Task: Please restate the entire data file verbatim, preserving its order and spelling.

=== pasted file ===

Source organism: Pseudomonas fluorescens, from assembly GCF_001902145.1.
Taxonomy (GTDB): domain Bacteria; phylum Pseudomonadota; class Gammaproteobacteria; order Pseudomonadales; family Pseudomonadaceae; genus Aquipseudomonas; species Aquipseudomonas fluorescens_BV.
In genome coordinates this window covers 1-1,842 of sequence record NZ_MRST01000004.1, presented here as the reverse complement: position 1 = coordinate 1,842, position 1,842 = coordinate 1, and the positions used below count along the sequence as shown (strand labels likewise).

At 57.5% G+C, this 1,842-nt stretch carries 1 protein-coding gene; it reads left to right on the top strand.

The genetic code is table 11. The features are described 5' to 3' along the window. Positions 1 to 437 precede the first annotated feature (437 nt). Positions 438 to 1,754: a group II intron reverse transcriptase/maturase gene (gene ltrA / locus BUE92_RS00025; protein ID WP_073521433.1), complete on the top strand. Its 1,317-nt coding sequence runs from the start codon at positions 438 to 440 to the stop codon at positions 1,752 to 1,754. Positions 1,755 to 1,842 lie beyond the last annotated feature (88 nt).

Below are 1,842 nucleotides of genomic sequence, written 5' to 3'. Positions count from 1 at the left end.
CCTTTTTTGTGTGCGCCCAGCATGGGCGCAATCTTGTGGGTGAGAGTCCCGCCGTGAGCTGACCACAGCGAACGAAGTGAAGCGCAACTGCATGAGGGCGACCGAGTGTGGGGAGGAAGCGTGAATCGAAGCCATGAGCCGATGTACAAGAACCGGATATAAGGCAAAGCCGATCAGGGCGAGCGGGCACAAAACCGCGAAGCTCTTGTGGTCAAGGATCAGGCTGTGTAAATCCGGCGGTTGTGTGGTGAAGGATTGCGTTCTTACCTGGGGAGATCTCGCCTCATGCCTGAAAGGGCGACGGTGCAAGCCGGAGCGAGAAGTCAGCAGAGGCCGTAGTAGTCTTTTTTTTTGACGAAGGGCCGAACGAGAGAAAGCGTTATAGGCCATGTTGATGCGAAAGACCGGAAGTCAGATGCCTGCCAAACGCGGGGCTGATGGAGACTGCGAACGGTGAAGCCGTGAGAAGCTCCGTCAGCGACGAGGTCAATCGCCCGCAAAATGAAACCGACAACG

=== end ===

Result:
Source organism: Pseudomonas fluorescens, from assembly GCF_001902145.1.
Taxonomy (GTDB): domain Bacteria; phylum Pseudomonadota; class Gammaproteobacteria; order Pseudomonadales; family Pseudomonadaceae; genus Aquipseudomonas; species Aquipseudomonas fluorescens_BV.
In genome coordinates this window covers 1-1,842 of sequence record NZ_MRST01000004.1, presented here as the reverse complement: position 1 = coordinate 1,842, position 1,842 = coordinate 1, and the positions used below count along the sequence as shown (strand labels likewise).

At 57.5% G+C, this 1,842-nt stretch carries 1 protein-coding gene; it reads left to right on the top strand.

The genetic code is table 11. The features are described 5' to 3' along the window. Positions 1 to 437 precede the first annotated feature (437 nt). Positions 438 to 1,754: a group II intron reverse transcriptase/maturase gene (gene ltrA / locus BUE92_RS00025; protein ID WP_073521433.1), complete on the top strand. Its 1,317-nt coding sequence runs from the start codon at positions 438 to 440 to the stop codon at positions 1,752 to 1,754. Positions 1,755 to 1,842 lie beyond the last annotated feature (88 nt).

Below are 1,842 nucleotides of genomic sequence, written 5' to 3'. Positions count from 1 at the left end.
CCTTTTTTGTGTGCGCCCAGCATGGGCGCAATCTTGTGGGTGAGAGTCCCGCCGTGAGCTGACCACAGCGAACGAAGTGAAGCGCAACTGCATGAGGGCGACCGAGTGTGGGGAGGAAGCGTGAATCGAAGCCATGAGCCGATGTACAAGAACCGGATATAAGGCAAAGCCGATCAGGGCGAGCGGGCACAAAACCGCGAAGCTCTTGTGGTCAAGGATCAGGCTGTGTAAATCCGGCGGTTGTGTGGTGAAGGATTGCGTTCTTACCTGGGGAGATCTCGCCTCATGCCTGAAAGGGCGACGGTGCAAGCCGGAGCGAGAAGTCAGCAGAGGCCGTAGTAGTCTTTTTTTTTGACGAAGGGCCGAACGAGAGAAAGCGTTATAGGCCATGTTGATGCGAAAGACCGGAAGTCAGATGCCTGCCAAACGCGGGGCTGATGGAGACTGCGAACGGTGAAGCCGTGAGAAGCTCCGTCAGCGACGAGGTCAATCGCCCGCAAAATGAAACCGACAACG